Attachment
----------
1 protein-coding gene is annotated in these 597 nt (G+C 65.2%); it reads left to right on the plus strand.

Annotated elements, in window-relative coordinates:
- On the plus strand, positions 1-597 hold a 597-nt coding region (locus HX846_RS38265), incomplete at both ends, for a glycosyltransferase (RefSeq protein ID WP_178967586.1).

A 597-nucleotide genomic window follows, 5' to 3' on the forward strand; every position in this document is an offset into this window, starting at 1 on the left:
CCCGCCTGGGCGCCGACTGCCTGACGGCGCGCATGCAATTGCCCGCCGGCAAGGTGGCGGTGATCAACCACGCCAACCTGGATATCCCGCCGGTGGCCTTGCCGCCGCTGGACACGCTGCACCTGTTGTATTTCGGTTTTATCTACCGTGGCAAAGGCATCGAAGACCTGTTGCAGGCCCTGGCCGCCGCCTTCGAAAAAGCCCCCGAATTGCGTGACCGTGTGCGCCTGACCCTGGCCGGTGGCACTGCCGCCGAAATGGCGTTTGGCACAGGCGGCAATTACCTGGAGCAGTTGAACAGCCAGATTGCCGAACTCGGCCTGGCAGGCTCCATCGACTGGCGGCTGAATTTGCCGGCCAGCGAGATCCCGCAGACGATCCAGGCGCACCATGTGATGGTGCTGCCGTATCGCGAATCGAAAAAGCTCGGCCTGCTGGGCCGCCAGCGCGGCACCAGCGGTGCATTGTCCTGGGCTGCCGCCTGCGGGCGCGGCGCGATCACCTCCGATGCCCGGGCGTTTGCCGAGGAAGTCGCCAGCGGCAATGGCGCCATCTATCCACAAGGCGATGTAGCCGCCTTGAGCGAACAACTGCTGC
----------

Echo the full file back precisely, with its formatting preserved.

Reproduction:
1 protein-coding gene is annotated in these 597 nt (G+C 65.2%); it reads left to right on the plus strand.

Annotated elements, in window-relative coordinates:
- On the plus strand, positions 1-597 hold a 597-nt coding region (locus HX846_RS38265), incomplete at both ends, for a glycosyltransferase (RefSeq protein ID WP_178967586.1).

A 597-nucleotide genomic window follows, 5' to 3' on the forward strand; every position in this document is an offset into this window, starting at 1 on the left:
CCCGCCTGGGCGCCGACTGCCTGACGGCGCGCATGCAATTGCCCGCCGGCAAGGTGGCGGTGATCAACCACGCCAACCTGGATATCCCGCCGGTGGCCTTGCCGCCGCTGGACACGCTGCACCTGTTGTATTTCGGTTTTATCTACCGTGGCAAAGGCATCGAAGACCTGTTGCAGGCCCTGGCCGCCGCCTTCGAAAAAGCCCCCGAATTGCGTGACCGTGTGCGCCTGACCCTGGCCGGTGGCACTGCCGCCGAAATGGCGTTTGGCACAGGCGGCAATTACCTGGAGCAGTTGAACAGCCAGATTGCCGAACTCGGCCTGGCAGGCTCCATCGACTGGCGGCTGAATTTGCCGGCCAGCGAGATCCCGCAGACGATCCAGGCGCACCATGTGATGGTGCTGCCGTATCGCGAATCGAAAAAGCTCGGCCTGCTGGGCCGCCAGCGCGGCACCAGCGGTGCATTGTCCTGGGCTGCCGCCTGCGGGCGCGGCGCGATCACCTCCGATGCCCGGGCGTTTGCCGAGGAAGTCGCCAGCGGCAATGGCGCCATCTATCCACAAGGCGATGTAGCCGCCTTGAGCGAACAACTGCTGC